Step 5: Make a Commitment. Give up going to the movies or buying coffee drinks from Starbucks for the six-month period, carry a lunch and stop eating out, and place the savings in a designated headphones fund.
Step 6: Stay Flexible. Four months into the plan, a model change sale provides an opportunity to buy comparable equipment for $300. Make the purchase, paying cash.
Planning for Your Life
Using the planning process to make a buying decision is a simple exercise. Making a decision about major parts of your life is far more complex. You will see that no part of life is exempt from the need for planning. It is important to apply thought, creativity, and discipline to all the interrelated phases of our lives. These phases include the following:
- Career: Choosing a field of work and developing the knowledge and skills needed to enter and move ahead in that field. We will offer you some tips to get started on a great career later in this chapter.
- Self: Deciding who you are and what kind of person you want to be, working to develop your strengths and overcome your weaknesses, refining your values.
- Lifestyle: Expressing yourself in the nature and quality of your everyday life, your recreation and hobbies, how you use your time and money.
- Relationships: Developing friendships and learning to get along with people in a variety of contexts. Building family and community ties.
- Finances: Building the financial resources and the economic security needed to pursue all the other dimensions of your life.
Dreams and Plans
People are natural dreamers. Dreams give us pleasure. They are also part of making a future. If you do not have dreams or think that you are not worthy of dreaming, something very important may be missing from your life. You have a right to your dreams, and you need them—even if there is little possibility that they will ever come true.
Planning is not the same as dreaming, but it uses dreams as raw materials. It translates them into specific goals. It tests them. It lays out a course of action that moves you toward realizing these goals and sets up milestones you need to achieve. Planning brings dreams down to earth and turns them into something real and attainable. For example, assume you have a dream to visit Spain as an exchange student. To translate this dream into a specific goal, you will need to follow the planning process—gather information about the exchange process, discuss the program with parents and teachers, and improve your Spanish-language skills.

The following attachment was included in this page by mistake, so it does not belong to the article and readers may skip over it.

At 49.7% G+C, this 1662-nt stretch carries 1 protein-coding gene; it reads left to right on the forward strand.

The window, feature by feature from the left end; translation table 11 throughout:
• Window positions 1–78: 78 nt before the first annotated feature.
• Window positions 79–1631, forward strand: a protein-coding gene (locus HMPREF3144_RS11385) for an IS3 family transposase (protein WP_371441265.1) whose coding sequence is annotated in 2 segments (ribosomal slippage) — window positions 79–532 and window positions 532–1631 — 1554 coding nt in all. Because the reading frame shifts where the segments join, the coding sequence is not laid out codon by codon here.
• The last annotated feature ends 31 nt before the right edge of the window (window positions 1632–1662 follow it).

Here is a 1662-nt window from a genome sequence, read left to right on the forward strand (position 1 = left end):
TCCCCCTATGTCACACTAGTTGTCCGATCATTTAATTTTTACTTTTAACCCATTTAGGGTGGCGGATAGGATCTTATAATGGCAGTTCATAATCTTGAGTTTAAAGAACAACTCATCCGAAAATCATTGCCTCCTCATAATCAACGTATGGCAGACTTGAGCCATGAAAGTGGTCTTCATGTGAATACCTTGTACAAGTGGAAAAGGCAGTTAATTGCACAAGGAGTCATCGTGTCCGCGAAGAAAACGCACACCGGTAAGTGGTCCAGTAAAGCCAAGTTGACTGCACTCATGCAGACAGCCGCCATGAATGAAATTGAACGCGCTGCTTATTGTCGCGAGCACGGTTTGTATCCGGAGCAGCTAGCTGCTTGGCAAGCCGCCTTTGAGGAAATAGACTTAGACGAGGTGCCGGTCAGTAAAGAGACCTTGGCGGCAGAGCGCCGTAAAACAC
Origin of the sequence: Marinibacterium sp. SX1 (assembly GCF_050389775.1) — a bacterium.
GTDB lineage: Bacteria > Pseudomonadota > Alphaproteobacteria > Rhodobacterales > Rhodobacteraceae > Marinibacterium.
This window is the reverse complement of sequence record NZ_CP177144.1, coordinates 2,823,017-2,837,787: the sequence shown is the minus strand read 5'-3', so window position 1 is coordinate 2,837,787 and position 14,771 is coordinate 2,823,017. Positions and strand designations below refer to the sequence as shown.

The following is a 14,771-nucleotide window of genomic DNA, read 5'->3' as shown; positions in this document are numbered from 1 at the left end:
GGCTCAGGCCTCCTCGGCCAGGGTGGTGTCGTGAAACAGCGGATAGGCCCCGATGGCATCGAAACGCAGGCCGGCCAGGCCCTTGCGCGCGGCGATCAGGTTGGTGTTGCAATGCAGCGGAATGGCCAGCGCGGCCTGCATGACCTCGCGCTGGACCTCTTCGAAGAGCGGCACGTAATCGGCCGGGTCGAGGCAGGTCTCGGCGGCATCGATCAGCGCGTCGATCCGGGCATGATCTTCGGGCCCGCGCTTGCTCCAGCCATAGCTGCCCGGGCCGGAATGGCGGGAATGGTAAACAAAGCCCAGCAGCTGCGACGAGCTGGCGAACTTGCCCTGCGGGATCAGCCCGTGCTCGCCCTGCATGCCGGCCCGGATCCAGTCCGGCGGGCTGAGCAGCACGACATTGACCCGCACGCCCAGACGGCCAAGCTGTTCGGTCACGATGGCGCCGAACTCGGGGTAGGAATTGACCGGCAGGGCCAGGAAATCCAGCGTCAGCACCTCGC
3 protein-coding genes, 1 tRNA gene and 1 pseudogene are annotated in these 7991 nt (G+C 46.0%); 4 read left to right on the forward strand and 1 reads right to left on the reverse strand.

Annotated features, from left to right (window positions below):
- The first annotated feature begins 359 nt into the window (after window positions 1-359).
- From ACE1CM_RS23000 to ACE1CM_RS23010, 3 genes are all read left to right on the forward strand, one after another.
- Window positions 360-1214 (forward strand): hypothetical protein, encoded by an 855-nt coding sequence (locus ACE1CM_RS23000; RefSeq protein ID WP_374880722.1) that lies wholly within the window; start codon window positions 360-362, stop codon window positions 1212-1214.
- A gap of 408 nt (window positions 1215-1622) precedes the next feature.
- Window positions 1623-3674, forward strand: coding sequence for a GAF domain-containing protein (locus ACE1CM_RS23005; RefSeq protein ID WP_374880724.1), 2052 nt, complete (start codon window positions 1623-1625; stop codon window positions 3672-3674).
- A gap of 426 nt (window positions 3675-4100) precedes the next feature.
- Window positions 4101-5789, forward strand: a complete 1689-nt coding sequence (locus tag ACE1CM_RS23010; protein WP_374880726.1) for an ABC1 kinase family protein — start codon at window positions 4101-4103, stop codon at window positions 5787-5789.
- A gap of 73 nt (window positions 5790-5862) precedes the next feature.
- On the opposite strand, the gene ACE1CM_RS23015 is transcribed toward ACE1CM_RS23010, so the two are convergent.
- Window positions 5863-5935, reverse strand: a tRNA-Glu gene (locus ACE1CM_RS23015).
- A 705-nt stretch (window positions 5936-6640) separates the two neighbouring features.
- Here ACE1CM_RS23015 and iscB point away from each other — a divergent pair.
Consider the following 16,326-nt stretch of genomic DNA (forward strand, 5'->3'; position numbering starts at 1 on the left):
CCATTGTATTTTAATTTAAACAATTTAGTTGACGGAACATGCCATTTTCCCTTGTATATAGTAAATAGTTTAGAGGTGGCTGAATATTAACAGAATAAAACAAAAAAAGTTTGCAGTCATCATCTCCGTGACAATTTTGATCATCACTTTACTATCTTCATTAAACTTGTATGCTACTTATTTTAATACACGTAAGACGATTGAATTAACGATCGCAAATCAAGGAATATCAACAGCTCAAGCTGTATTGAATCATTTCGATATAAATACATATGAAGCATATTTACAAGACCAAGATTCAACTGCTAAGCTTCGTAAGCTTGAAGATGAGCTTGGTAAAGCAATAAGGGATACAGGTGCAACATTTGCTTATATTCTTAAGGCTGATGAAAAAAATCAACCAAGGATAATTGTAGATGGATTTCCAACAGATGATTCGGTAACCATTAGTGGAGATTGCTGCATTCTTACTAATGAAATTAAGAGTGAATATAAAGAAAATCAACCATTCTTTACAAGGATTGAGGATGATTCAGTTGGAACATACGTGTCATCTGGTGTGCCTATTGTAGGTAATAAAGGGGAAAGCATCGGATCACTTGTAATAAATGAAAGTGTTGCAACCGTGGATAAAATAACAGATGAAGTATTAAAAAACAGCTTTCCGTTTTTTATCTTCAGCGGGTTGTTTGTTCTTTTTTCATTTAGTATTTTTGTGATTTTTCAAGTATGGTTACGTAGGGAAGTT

Directions for Your Life
One of the best things about pursuing our dreams is that, even when you fall short, the effort leads to growth and opens a path to other opportunities. The person who practices the piano every day may not achieve the dream of becoming a concert pianist but may eventually put appreciation of music to work as the director of an arts organization. A basketball player may not make it to a professional team but may enjoy a satisfying career as a coach or a sports writer. Without a plan, dreams simply dissolve. With a plan, they give shape and direction to our lives.
Planning involves a lot of thinking and finding answers to lots of questions. The answers and even the plan will change over time as you gain more knowledge and life experience. Planning is a skill that is useful in every area of your life. It is something you have to pursue consciously and thoughtfully. When you plan, you translate your goals and dreams into step-by-step strategies, specific things you can do to test your goals and bring them to reality. You often have to revise your plans, but even when your plans are not fulfilled, planning will have a positive effect on the course of your life.